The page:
What is child and adolescent psychotherapy?
Child and adolescent psychotherapy is an evidence based treatment for infants, children, young people and their families who may be experiencing complex emotional and psychological difficulties.
The focus of child and adolescent psychotherapy is to help understand what is being communicated about a child’s inner world through their behavior, play or words.
The therapeutic relationship is developed through talking or play, depending on age. The aim is for the child or young person to have a better understanding of themselves, their relationships and behaviour in order to change as they learn, grow and develop.
Child and adolescent psychotherapists may see children and young people individually or with their family.
Child psychotherapists also apply their psychoanalytic approach to work with parents, carers and other professionals to gain a deeper understanding of the child’s perspective.
Child psychotherapists are based in child and adolescent mental health service (CAMHS).
Children are referred by colleagues within the service and external professionals such as GP’s, education staff or social workers.
What can children and families expect
An assessment for psychotherapy usually begins with a family appointment, followed by three or six individual sessions with the child, then a review with the family and referring professional.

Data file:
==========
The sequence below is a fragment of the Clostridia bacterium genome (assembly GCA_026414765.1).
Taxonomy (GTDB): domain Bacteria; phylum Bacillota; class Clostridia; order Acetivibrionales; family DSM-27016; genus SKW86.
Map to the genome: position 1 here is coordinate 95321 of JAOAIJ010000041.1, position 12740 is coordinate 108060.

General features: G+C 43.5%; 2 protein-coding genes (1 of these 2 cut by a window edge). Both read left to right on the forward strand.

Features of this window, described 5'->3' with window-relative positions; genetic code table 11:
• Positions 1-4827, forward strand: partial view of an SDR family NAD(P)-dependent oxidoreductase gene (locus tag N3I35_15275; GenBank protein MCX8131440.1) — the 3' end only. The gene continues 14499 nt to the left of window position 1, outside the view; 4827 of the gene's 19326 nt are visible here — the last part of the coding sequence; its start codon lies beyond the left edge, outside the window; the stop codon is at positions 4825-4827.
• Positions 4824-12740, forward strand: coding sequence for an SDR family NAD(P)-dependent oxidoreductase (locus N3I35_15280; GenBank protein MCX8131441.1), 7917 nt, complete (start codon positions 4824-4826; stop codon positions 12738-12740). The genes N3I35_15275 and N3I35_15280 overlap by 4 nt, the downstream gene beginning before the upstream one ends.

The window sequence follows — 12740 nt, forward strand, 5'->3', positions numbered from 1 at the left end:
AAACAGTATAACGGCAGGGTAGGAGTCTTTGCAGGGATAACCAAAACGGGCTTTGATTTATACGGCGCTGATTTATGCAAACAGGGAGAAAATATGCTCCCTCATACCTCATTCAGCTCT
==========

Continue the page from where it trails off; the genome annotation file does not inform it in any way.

Where a child is looked after by a Local Authority it may be appropriate for the carers and professionals involved to meet as well as or instead of meeting with the family.
Where family work is indicated, an assessment may involve sessions with parents and children together.
Length of treatment
Appointments can be weekly, fortnightly or monthly, but psychotherapy treatment can also involve intensive work meaning as many as three sessions per week.
Following an assessment, a treatment plan will be agreed, this could be short-term (six weeks to six months) or ongoing work may be recommended, which could mean more long term support (one year or more).
Individual psychotherapy sessions last 50 minutes.
Children usually meet with a psychotherapist on their own but this can take time for little children to feel comfortable, so they can be seen with parents initially.
Older children often like to talk about their difficulties, younger children may play or draw in sessions.
Child psychotherapists usually see children at the same time, on the same day and in the same room each week. A predictable routine and consistency is important.
Parent work alongside their child’s treatment may be offered fortnightly and review meetings for parents or professionals are offered termly.
Child and adolescent psychotherapists can also offer consultations to groups, networks or teams who think a psychoanalytic perspective may be helpful.
Child and adolescent psychotherapists in TEWV
County Durham and Darlington child and adolescent mental health service (CAMHS)
192 Medomsley road
For further information about child psychotherapy visit Association of Child Psychotherapists (ACP) https://childpsychotherapy.org.uk
There are a range of leaflets and information for parents and professionals at: https://childpsychotherapy.org.uk/child-psychotherapy/publications/leaflets-guides/
L1011, V2, 06/03/2022 (Archive: 05/03/2025)